Topic: The Political Economy of Occupational Health and Safety Institutions in Africa: An Historical Perspective.
Globalisation and neo-liberal economic reforms have led to an increase in informal, insecure and often hazardous forms of employment in developing countries. Due to the unconventional nature and location of their work, informal workers are not protected by traditional Occupational Health & Safety (OHS) mechanisms. This has left an increasing number of workers vulnerable to preventable accidents and disease. Addressing this problem has been difficult because the nature, structure and position of OHS institutions in many developing countries act as a barrier to the effective implementation of an OHS system for informal workers. These institutions are in need of reform if OHS for informal workers in developing countries is ever to become a reality. However, before anything is done to change existing institutions, it is first necessary to understand how and why particular institutions have developed in the way that they have. The main goal of this research is to understand the social, economic and political factors, both within states and globally, which influenced the evolution of OHS institutions in Africa, and so begin the process of rethinking these institutions in a manner which is cognisant of the context in which they initially developed. This will involve an understanding of the role of France and Britain, as well as international institutions like the ILO and WHO, in propagating particular ideas about health and work, and of the ways in which these ideas came to be accepted and institutionalised by colonial and post-colonial African states.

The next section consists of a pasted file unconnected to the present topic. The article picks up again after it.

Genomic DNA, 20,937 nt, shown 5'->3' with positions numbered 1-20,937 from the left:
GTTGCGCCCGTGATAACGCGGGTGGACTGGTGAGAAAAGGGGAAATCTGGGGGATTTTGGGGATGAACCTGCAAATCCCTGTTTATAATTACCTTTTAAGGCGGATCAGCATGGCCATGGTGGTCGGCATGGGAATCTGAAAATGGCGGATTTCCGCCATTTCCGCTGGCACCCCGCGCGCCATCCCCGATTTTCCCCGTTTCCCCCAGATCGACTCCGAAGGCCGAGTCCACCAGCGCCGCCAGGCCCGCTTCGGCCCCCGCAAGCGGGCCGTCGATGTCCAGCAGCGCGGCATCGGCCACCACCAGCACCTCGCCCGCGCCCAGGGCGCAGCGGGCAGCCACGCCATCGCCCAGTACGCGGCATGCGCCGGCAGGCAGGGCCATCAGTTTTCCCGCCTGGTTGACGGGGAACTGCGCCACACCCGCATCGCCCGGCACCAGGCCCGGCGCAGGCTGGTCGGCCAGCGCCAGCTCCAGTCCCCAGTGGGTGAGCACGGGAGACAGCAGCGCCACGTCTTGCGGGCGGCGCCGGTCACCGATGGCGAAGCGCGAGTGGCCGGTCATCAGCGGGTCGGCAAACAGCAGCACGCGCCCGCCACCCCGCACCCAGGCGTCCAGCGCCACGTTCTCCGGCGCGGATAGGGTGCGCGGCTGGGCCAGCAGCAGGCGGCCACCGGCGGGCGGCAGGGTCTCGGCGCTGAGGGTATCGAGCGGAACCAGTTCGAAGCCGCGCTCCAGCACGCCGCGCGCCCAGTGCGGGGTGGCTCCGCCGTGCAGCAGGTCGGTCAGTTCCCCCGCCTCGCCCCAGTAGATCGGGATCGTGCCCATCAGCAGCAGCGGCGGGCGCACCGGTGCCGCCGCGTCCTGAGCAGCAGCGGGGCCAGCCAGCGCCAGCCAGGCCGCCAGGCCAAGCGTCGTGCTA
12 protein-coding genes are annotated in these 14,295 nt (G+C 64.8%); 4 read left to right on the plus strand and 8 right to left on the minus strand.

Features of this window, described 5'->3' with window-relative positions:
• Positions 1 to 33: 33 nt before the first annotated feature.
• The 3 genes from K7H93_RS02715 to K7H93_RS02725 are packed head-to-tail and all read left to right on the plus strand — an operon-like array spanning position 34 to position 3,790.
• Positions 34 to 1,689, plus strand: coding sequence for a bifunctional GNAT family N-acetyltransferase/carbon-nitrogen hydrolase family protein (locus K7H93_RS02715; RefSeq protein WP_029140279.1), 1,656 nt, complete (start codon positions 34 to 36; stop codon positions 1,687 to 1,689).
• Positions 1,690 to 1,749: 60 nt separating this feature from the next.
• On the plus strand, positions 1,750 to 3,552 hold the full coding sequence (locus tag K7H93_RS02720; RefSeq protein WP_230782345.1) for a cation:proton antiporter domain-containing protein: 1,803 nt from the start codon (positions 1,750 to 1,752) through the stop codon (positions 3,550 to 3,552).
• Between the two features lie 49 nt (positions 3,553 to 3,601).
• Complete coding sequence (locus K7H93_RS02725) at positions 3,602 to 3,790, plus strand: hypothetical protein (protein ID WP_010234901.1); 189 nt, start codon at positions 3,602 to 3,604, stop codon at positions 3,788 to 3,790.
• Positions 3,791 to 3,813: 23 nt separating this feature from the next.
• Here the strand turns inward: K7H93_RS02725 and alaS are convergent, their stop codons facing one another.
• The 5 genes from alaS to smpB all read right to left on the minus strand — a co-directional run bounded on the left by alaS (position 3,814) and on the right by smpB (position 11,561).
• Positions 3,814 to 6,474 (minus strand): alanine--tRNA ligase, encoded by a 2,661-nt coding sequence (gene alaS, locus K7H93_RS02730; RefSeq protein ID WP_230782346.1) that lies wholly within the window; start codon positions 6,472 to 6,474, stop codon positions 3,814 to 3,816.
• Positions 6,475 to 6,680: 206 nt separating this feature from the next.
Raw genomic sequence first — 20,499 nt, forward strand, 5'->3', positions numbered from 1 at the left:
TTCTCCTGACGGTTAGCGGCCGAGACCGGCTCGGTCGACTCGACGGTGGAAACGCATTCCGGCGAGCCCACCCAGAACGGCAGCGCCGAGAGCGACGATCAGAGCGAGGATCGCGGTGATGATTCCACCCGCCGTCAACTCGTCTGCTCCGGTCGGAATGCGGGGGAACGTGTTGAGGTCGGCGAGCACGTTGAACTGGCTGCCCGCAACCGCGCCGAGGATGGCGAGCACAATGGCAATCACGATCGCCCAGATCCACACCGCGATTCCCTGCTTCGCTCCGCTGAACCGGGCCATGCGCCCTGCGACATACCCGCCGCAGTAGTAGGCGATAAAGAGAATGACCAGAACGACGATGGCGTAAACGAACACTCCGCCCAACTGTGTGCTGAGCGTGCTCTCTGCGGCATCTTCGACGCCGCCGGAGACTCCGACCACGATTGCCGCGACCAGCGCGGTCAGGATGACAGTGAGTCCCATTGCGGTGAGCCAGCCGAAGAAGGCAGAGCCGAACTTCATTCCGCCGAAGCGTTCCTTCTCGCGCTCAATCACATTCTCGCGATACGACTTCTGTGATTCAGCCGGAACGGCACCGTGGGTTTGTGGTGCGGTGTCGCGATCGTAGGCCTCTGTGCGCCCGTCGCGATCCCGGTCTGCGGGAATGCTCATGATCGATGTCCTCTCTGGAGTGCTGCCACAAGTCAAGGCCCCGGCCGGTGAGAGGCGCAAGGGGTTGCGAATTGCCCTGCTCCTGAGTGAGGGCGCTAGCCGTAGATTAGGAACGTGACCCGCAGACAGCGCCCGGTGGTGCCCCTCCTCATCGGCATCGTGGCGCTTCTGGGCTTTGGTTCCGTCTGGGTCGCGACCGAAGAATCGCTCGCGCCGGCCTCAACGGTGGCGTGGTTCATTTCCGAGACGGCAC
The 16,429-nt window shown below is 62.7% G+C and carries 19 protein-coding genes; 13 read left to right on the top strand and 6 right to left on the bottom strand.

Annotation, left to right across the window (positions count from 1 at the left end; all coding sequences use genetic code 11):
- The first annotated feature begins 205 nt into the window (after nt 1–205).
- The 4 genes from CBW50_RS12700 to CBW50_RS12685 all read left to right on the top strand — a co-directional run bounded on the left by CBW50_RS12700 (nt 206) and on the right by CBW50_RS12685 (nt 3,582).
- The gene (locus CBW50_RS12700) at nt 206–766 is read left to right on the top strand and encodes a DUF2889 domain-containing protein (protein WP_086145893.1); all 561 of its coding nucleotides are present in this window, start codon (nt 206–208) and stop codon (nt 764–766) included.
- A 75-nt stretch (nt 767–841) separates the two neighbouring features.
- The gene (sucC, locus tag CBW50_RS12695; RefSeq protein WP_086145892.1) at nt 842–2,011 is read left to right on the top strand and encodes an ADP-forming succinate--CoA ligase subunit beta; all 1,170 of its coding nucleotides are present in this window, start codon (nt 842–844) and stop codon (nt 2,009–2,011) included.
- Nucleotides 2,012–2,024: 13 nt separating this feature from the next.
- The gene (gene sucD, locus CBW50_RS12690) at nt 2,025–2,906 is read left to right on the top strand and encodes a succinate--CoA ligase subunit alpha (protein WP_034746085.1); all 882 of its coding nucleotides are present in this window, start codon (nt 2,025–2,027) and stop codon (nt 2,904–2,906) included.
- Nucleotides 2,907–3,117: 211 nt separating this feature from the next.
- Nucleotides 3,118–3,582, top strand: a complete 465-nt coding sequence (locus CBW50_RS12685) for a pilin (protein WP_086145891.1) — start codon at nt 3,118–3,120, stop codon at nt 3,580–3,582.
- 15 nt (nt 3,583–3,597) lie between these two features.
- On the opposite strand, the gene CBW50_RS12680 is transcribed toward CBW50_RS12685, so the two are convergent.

Ms Alfers is a recipient of a Ford Foundation PhD research grant.
Health and Safety for Informal Workers
Alfers, L (2012) Health and sanitation is an economic right as well--just ask Ghanaian food sellers. The Global Urbanist More
Supervisor/s: Professor Francie Lund